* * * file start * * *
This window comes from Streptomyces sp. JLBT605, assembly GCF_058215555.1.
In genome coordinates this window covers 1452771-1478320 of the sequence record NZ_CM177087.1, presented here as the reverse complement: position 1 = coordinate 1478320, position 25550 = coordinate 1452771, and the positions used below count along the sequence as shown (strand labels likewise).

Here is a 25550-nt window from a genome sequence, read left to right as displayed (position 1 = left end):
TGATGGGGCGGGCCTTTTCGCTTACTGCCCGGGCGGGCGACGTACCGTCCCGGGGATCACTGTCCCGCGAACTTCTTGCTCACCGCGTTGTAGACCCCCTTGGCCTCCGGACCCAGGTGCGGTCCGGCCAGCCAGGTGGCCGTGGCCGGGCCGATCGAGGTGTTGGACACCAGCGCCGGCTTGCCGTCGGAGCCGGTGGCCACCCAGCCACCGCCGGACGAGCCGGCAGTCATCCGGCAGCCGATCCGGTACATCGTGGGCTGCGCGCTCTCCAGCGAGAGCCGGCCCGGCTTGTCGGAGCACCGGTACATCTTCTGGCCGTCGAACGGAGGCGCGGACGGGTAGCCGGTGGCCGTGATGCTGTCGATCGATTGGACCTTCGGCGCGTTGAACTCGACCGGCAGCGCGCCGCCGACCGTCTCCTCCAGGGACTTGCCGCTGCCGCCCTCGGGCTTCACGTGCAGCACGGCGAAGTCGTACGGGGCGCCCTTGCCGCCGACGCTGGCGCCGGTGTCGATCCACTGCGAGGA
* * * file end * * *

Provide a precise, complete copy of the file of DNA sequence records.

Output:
This window comes from Streptomyces sp. JLBT605, assembly GCF_058215555.1.
In genome coordinates this window covers 1452771-1478320 of the sequence record NZ_CM177087.1, presented here as the reverse complement: position 1 = coordinate 1478320, position 25550 = coordinate 1452771, and the positions used below count along the sequence as shown (strand labels likewise).

Here is a 25550-nt window from a genome sequence, read left to right as displayed (position 1 = left end):
TGATGGGGCGGGCCTTTTCGCTTACTGCCCGGGCGGGCGACGTACCGTCCCGGGGATCACTGTCCCGCGAACTTCTTGCTCACCGCGTTGTAGACCCCCTTGGCCTCCGGACCCAGGTGCGGTCCGGCCAGCCAGGTGGCCGTGGCCGGGCCGATCGAGGTGTTGGACACCAGCGCCGGCTTGCCGTCGGAGCCGGTGGCCACCCAGCCACCGCCGGACGAGCCGGCAGTCATCCGGCAGCCGATCCGGTACATCGTGGGCTGCGCGCTCTCCAGCGAGAGCCGGCCCGGCTTGTCGGAGCACCGGTACATCTTCTGGCCGTCGAACGGAGGCGCGGACGGGTAGCCGGTGGCCGTGATGCTGTCGATCGATTGGACCTTCGGCGCGTTGAACTCGACCGGCAGCGCGCCGCCGACCGTCTCCTCCAGGGACTTGCCGCTGCCGCCCTCGGGCTTCACGTGCAGCACGGCGAAGTCGTACGGGGCGCCCTTGCCGCCGACGCTGGCGCCGGTGTCGATCCACTGCGAGGA